Rising foreign investment and a shift in sellers’ expectations are playing a big part in re-strengthening Italy’s struggling property market, writes construction services director, Nicola Colella
Italy’s property values have dropped significantly since the country’s real estate crisis began in 2008; average prices have fallen by almost 30 per cent after inflation, with suburban and less-appealing locations suffering even greater decline.
House prices in Italy fell 1.2 per cent year-on-year in the first quarter of 2016, showing a slight increase during the second half of 2016. Surprisingly, this is the only decrease among major EU countries, where overall house prices grew at an average of 4 per cent over the same period.
In Italy, the percentage of families owning their own home is fairly high, at 73 per cent, compared to 64 per cent in the UK and 52.6 per cent in Germany, with the construction sector’s contribution to employment still significant. The number of residential properties built in Italy each year has fallen by 85 per cent since 2005 however, reaching its lowest level in 2016, at just 41,000 units. Figures also show that there are around 100,000 fewer construction companies in operation and 600,000 job losses since 2008, with thousands of property-related businesses going bust, sending shockwaves through the banking sector.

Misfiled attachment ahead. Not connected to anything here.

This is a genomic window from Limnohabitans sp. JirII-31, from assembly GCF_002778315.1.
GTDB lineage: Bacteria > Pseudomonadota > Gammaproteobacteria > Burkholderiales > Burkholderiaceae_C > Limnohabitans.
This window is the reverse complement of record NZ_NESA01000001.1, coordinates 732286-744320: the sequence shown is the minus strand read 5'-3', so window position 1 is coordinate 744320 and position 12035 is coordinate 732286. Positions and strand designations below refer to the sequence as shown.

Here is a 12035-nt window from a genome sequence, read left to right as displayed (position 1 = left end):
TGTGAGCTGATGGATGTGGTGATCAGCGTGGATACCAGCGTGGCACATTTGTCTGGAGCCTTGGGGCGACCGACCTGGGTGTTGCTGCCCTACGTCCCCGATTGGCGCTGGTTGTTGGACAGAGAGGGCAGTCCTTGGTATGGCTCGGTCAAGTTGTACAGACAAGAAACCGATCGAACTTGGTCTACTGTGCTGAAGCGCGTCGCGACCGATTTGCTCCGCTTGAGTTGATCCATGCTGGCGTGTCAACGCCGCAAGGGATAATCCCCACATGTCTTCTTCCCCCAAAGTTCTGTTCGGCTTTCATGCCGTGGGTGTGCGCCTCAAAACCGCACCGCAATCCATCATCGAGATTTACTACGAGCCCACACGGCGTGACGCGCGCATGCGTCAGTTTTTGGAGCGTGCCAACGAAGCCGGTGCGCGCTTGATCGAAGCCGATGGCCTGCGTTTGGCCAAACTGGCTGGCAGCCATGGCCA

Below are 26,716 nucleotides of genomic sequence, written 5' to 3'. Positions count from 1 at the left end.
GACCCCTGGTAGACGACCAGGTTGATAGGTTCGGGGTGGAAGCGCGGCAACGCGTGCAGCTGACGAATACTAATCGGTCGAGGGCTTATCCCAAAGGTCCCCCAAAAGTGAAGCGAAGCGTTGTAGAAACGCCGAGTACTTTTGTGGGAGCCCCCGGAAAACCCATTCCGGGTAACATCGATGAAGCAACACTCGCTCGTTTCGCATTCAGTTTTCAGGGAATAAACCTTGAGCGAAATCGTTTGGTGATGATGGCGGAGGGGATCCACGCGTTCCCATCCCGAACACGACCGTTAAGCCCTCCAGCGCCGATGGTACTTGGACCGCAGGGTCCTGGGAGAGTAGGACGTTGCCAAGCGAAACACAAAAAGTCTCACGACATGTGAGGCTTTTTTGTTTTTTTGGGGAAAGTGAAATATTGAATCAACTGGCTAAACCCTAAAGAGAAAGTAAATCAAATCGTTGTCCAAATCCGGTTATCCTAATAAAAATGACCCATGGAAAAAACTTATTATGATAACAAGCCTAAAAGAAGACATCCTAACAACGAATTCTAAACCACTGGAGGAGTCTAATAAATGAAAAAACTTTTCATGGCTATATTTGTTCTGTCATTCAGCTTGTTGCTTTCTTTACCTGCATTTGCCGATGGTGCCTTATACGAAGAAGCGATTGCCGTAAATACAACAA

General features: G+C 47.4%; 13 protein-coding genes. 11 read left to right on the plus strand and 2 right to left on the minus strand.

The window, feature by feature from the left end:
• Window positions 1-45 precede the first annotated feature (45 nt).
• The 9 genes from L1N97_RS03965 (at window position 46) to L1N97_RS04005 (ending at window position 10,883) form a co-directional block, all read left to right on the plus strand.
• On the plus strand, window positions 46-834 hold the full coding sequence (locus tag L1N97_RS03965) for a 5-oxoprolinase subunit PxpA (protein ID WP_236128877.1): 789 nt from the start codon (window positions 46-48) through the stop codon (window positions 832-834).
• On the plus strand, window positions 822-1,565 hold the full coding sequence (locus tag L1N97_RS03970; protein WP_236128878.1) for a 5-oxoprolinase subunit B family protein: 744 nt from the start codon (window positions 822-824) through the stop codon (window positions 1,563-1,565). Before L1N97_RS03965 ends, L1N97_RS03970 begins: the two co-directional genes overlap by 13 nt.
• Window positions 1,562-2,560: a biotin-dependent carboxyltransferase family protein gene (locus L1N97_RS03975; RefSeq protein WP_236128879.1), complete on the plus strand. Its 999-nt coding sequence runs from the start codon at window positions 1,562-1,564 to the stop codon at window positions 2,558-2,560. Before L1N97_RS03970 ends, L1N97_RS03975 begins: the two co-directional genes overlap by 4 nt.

Rising bad debts
Real estate and construction companies account for more than 40 per cent of corporate bad debts, up from 24 in 2014 — a figure that is still rising. On top of this, approximately two thirds of bank loans in Italy are secured by personal guarantees or real estate collateral, so when prices nosedived, the debt coverage ratio was also negatively affected. So why do Italy’s house prices continue to fall? One explanation is that the fall seems to be delayed compared to other European countries.
A deferred drop?
Across the EU in 2017, Finland and Italy are expected to be the region’s laggards, with estimated growth of around just 1 per cent. Italy’s economy is failing to take off, remaining bogged-down by banking woes with the chances of reform suddenly stopping in 2016 due to the country’s constitutional referendum, with Premier Matteo Renzi resigning after conceding defeat.